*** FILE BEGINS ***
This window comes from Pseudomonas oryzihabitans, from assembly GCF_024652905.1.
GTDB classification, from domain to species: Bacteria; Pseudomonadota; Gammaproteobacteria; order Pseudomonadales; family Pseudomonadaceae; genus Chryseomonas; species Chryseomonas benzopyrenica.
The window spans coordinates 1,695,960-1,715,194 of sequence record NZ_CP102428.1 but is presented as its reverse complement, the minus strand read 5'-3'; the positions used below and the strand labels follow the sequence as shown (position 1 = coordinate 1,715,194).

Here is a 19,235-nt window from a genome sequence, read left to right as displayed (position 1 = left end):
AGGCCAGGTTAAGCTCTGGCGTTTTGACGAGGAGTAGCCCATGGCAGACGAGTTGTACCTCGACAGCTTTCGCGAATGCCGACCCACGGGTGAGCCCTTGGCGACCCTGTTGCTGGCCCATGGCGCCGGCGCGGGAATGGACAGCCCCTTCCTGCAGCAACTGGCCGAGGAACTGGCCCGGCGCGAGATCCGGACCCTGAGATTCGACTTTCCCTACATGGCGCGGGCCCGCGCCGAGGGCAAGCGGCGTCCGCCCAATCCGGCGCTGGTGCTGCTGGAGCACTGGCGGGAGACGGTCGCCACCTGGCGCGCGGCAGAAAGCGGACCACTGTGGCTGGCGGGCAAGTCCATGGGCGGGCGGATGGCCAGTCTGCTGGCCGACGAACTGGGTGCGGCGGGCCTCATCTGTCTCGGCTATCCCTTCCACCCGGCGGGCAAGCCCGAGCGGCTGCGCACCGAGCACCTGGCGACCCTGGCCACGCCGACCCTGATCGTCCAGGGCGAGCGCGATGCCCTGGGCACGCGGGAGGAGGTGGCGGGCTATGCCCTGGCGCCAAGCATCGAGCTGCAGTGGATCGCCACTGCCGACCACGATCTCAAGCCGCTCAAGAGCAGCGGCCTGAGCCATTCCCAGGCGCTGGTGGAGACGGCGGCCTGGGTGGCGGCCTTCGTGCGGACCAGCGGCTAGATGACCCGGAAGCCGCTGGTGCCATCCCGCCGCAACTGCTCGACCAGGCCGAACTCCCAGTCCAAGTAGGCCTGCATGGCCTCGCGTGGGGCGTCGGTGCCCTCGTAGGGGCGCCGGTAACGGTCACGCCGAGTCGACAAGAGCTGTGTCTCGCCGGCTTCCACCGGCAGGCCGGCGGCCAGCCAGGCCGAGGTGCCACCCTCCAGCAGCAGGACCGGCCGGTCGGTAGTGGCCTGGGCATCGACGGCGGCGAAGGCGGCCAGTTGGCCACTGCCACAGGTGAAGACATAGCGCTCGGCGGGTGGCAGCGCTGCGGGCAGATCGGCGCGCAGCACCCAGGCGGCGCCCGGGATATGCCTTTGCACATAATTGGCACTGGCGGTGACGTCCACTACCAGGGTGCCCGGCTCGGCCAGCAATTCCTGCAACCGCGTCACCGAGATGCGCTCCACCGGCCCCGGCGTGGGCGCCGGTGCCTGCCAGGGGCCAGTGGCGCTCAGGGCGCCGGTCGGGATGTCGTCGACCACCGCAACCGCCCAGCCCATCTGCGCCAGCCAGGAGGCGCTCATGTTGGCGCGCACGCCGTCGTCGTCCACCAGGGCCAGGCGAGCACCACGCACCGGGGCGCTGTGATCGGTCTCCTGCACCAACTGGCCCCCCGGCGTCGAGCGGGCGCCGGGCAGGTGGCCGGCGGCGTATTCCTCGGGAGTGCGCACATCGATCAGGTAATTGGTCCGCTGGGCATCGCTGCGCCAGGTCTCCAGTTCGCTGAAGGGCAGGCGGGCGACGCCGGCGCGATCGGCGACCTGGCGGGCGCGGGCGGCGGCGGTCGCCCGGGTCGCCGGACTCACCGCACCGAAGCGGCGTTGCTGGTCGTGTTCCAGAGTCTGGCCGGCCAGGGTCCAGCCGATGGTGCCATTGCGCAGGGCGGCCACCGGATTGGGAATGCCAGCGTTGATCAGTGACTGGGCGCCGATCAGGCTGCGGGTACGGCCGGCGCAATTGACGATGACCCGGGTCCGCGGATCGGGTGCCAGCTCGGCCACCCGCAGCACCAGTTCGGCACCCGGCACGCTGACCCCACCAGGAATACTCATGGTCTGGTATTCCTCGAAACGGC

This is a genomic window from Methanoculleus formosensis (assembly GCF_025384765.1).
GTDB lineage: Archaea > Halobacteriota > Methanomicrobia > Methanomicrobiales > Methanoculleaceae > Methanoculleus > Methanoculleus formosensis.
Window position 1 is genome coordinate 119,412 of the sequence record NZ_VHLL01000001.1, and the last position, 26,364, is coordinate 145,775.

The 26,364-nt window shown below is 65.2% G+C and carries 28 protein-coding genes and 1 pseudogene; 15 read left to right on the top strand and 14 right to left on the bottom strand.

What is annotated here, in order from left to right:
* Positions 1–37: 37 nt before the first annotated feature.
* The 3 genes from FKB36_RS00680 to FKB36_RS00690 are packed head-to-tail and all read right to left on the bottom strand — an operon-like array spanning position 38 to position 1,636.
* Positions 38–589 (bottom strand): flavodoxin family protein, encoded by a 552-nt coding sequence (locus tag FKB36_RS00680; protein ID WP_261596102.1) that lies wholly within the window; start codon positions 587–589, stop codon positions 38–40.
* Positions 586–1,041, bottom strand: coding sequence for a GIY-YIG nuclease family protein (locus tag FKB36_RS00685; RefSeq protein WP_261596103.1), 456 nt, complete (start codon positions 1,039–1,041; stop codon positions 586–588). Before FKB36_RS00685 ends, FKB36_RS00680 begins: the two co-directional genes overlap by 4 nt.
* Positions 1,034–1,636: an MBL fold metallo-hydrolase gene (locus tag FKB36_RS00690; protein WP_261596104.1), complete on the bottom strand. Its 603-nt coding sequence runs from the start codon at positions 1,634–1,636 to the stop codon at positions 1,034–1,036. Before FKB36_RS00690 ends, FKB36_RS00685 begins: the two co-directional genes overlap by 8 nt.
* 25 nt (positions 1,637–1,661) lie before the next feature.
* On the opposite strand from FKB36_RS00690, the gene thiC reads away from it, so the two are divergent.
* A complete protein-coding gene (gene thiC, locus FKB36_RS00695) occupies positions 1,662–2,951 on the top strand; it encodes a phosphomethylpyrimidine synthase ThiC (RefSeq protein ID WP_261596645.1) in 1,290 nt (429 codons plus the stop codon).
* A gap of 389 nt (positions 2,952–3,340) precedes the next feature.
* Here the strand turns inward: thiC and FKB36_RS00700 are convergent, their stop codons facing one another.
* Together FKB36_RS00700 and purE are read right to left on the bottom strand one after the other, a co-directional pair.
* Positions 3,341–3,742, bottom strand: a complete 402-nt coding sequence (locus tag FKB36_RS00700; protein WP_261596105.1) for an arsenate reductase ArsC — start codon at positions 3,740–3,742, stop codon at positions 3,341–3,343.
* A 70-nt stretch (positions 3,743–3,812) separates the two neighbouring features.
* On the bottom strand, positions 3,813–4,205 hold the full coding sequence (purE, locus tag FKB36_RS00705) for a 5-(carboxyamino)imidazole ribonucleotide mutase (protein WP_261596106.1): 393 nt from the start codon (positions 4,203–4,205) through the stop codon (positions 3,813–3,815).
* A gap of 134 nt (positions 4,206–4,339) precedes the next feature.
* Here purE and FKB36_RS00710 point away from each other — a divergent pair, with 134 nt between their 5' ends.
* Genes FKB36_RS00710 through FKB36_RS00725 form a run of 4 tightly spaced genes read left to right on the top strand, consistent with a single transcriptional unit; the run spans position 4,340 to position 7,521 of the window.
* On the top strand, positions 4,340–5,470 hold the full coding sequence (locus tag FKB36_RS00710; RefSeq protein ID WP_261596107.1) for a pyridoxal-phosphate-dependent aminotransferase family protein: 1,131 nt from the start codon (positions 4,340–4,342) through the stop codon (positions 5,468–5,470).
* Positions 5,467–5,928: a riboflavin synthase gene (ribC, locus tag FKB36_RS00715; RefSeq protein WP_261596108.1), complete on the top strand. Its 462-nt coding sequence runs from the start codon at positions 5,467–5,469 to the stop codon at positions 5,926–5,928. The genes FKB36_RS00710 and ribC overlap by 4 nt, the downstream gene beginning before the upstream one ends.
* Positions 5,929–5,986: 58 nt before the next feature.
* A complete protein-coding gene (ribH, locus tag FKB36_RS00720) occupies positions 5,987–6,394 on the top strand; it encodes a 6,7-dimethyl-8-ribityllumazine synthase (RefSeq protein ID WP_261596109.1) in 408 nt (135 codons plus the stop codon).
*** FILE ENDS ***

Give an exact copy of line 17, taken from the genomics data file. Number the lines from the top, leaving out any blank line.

* On the opposite strand from FKB36_RS00690, the gene thiC reads away from it, so the two are divergent.